Friday, January 24, 2020 from 9:00 a.m. to 5:00 p.m.
Thomson House Ballroom
Co-organized by Healthy Brains, Healthy Lives and SciCommCollective
This event is full.
Please email falisha.karpati [at] mcgill.ca if you would like to be added to the wait list. In your email, please include whether you would like to attend select workshops or the full day.
9:00-11:00 a.m.: The Reviewer's Perspective: A Panel Discussion on Academic Writing
What do reviewers look for in a manuscript? What writing strategies do successful researchers use when writing their papers? At this event, you will get tips and advice on how to write impressive manuscripts and navigate the academic publication process from four McGill faculty members.
- Blake Richards, Assistant Professor, Computer Science
- Keith Murai, Professor, Neurology and Neurosurgery
- Aparna Suvrathan, Assistant Professor, Neurology and Neurosurgery
- Sarah Woolley, Associate Professor, Biology
11:00-11:15 a.m.: Coffee break
11:15 a.m.-1:15 p.m.: A Picture is Worth 1000 Statistics: Effective Data Visualization for Scientific Communication (offered in collaboration with the McGill Initiative in Computational Medicine)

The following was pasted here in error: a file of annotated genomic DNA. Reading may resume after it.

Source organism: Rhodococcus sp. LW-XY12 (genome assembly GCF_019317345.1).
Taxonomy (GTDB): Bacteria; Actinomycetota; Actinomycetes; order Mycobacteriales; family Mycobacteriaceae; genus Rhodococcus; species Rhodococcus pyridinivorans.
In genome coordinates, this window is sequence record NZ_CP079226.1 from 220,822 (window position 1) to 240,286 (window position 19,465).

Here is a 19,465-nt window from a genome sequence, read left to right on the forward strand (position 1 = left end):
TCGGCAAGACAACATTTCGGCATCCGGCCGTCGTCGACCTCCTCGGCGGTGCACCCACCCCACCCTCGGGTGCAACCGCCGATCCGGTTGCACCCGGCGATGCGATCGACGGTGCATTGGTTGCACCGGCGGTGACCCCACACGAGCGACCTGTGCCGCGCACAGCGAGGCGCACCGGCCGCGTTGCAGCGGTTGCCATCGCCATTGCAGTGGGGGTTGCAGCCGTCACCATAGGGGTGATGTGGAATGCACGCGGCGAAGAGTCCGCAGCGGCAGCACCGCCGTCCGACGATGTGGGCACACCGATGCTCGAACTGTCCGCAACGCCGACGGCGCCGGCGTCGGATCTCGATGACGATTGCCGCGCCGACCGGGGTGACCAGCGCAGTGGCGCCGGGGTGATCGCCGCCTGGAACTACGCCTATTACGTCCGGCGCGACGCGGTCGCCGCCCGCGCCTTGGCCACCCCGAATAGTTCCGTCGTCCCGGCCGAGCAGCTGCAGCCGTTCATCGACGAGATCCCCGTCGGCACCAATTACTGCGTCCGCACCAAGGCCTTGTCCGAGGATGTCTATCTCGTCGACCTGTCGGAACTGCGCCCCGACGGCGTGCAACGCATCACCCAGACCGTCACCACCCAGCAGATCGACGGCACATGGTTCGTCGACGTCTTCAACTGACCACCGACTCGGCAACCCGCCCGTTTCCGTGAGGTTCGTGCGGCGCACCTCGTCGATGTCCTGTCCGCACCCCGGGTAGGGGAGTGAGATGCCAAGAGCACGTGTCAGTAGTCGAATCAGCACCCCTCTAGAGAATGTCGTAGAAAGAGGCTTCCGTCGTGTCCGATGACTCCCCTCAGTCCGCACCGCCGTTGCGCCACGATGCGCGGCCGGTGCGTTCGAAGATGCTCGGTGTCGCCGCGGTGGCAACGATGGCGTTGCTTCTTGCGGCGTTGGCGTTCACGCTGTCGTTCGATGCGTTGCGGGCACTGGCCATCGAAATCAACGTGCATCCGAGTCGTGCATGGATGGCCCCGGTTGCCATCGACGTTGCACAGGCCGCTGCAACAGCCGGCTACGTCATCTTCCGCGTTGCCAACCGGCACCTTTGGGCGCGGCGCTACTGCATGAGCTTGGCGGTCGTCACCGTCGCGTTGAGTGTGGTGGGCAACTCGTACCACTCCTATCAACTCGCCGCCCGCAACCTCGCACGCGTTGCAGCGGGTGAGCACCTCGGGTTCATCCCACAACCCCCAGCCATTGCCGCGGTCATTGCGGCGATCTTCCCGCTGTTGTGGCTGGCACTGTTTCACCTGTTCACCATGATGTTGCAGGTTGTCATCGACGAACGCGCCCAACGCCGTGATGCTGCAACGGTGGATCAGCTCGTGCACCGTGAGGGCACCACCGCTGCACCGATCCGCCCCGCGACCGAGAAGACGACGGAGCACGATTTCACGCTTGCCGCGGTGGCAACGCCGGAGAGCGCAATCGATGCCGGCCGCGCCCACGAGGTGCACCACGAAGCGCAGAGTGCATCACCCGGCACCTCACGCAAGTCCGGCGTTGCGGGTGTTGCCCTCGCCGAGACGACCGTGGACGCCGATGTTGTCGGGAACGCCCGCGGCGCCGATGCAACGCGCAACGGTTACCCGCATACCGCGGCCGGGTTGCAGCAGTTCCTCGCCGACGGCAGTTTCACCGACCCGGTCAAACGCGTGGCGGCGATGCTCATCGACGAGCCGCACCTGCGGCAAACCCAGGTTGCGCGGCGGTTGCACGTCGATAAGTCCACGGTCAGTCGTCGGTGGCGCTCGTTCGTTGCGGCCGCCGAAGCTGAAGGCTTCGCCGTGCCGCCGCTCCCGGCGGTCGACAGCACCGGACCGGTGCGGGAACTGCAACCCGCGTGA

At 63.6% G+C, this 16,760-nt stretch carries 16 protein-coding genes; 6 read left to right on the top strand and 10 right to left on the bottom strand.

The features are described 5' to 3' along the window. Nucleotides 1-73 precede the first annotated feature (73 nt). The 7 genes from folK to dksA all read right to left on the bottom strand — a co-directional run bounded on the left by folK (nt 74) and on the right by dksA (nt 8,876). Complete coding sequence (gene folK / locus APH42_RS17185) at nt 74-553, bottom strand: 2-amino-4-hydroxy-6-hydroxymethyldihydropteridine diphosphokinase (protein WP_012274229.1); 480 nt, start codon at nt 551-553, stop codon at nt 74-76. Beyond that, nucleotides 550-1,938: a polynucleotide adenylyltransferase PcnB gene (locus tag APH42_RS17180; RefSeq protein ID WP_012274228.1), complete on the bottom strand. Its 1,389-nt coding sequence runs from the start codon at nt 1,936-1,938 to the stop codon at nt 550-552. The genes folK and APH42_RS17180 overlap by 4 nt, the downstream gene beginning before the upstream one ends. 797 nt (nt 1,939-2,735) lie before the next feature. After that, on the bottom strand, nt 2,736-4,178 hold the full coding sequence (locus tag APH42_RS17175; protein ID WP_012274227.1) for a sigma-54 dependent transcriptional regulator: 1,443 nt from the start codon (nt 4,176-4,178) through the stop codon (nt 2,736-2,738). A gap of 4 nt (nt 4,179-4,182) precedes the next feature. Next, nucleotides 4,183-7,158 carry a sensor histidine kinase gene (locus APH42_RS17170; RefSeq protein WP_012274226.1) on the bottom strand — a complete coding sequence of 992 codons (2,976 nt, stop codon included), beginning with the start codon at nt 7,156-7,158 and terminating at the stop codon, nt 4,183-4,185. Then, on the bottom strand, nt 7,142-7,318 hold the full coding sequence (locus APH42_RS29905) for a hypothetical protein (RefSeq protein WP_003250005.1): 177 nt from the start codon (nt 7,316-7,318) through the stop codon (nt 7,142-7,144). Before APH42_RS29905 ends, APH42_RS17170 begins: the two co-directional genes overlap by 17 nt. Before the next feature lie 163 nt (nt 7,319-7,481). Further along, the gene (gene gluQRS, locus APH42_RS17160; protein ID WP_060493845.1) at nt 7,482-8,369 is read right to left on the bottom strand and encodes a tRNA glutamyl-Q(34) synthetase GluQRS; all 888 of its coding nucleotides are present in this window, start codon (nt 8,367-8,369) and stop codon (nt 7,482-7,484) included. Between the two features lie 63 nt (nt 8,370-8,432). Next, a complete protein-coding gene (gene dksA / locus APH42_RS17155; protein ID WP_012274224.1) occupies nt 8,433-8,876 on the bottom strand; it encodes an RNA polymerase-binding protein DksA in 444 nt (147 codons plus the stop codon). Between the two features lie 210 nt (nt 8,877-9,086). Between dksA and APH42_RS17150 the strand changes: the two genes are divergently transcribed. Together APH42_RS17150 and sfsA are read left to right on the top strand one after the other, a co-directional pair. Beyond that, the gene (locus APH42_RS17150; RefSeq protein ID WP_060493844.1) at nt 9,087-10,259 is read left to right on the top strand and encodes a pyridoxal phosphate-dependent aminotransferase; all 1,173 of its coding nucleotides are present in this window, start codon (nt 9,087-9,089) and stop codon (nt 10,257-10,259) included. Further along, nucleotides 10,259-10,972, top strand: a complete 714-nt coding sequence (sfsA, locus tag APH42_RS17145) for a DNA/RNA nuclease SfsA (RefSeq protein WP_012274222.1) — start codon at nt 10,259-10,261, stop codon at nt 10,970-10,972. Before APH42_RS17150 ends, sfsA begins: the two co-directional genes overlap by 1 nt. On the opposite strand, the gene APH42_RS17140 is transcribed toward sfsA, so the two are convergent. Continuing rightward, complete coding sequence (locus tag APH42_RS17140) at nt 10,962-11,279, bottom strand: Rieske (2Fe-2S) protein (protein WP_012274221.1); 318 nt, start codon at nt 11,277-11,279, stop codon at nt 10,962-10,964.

- Speaker: Eisha Ahmed, PhD Candidate in Experimental Medicine, and Brand and Marketing Intern at Dispersa
1:15-2:15 p.m.: Lunch, with a booth exhibition by on-campus science communication groups, and art-science projections
2:15-4:15 p.m.: #SciComm on Social Media: Sharing Your Science Beyond the Lab
- Speaker: Samantha Yammine (@science.sam / @heysciencesam), Neuroscientist & Science Communicator at Science Sam Media
In this 2-hr interactive workshop, Samantha Yammine will share best practices for audience-first storytelling, and tips and tricks for engaging folks with your science through social media! Whether you're a daily tweeter or it's your first time taking your science beyond the lab, come ready to hone modern communication skills that can be applied to any future career.
4:15-5:00 p.m.: Networking session, with a booth exhibition from science communication-related student groups and art-science projections